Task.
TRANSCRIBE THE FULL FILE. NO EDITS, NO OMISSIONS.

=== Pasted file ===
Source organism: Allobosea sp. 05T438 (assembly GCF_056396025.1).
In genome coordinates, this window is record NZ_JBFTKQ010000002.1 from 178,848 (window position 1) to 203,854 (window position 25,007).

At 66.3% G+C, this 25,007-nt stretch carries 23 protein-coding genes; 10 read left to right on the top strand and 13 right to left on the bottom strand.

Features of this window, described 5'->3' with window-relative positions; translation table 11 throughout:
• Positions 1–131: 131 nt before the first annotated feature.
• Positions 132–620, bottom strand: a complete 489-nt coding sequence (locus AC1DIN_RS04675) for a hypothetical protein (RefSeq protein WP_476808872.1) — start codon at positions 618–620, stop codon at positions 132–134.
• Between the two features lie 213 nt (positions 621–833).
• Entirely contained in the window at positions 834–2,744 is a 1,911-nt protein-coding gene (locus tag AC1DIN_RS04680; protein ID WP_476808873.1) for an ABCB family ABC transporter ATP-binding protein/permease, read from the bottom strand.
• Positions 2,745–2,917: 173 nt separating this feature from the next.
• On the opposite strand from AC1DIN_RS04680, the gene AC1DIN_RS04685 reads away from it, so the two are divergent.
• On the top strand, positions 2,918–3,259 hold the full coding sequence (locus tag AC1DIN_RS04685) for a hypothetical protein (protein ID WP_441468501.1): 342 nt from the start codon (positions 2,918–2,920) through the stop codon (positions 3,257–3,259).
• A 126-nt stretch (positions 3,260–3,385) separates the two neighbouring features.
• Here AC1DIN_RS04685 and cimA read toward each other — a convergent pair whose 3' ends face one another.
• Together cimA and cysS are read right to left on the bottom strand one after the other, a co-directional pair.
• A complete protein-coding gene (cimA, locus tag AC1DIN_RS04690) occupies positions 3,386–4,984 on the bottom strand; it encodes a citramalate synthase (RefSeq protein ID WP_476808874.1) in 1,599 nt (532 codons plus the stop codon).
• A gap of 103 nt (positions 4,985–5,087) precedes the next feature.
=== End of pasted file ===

Source organism: Allobosea sp. 05T438 (assembly GCF_056396025.1).
In genome coordinates, this window is record NZ_JBFTKQ010000002.1 from 178,848 (window position 1) to 203,854 (window position 25,007).

At 66.3% G+C, this 25,007-nt stretch carries 23 protein-coding genes; 10 read left to right on the top strand and 13 right to left on the bottom strand.

Features of this window, described 5'->3' with window-relative positions; translation table 11 throughout:
• Positions 1–131: 131 nt before the first annotated feature.
• Positions 132–620, bottom strand: a complete 489-nt coding sequence (locus AC1DIN_RS04675) for a hypothetical protein (RefSeq protein WP_476808872.1) — start codon at positions 618–620, stop codon at positions 132–134.
• Between the two features lie 213 nt (positions 621–833).
• Entirely contained in the window at positions 834–2,744 is a 1,911-nt protein-coding gene (locus tag AC1DIN_RS04680; protein ID WP_476808873.1) for an ABCB family ABC transporter ATP-binding protein/permease, read from the bottom strand.
• Positions 2,745–2,917: 173 nt separating this feature from the next.
• On the opposite strand from AC1DIN_RS04680, the gene AC1DIN_RS04685 reads away from it, so the two are divergent.
• On the top strand, positions 2,918–3,259 hold the full coding sequence (locus tag AC1DIN_RS04685) for a hypothetical protein (protein ID WP_441468501.1): 342 nt from the start codon (positions 2,918–2,920) through the stop codon (positions 3,257–3,259).
• A 126-nt stretch (positions 3,260–3,385) separates the two neighbouring features.
• Here AC1DIN_RS04685 and cimA read toward each other — a convergent pair whose 3' ends face one another.
• Together cimA and cysS are read right to left on the bottom strand one after the other, a co-directional pair.
• A complete protein-coding gene (cimA, locus tag AC1DIN_RS04690) occupies positions 3,386–4,984 on the bottom strand; it encodes a citramalate synthase (RefSeq protein ID WP_476808874.1) in 1,599 nt (532 codons plus the stop codon).
• A gap of 103 nt (positions 4,985–5,087) precedes the next feature.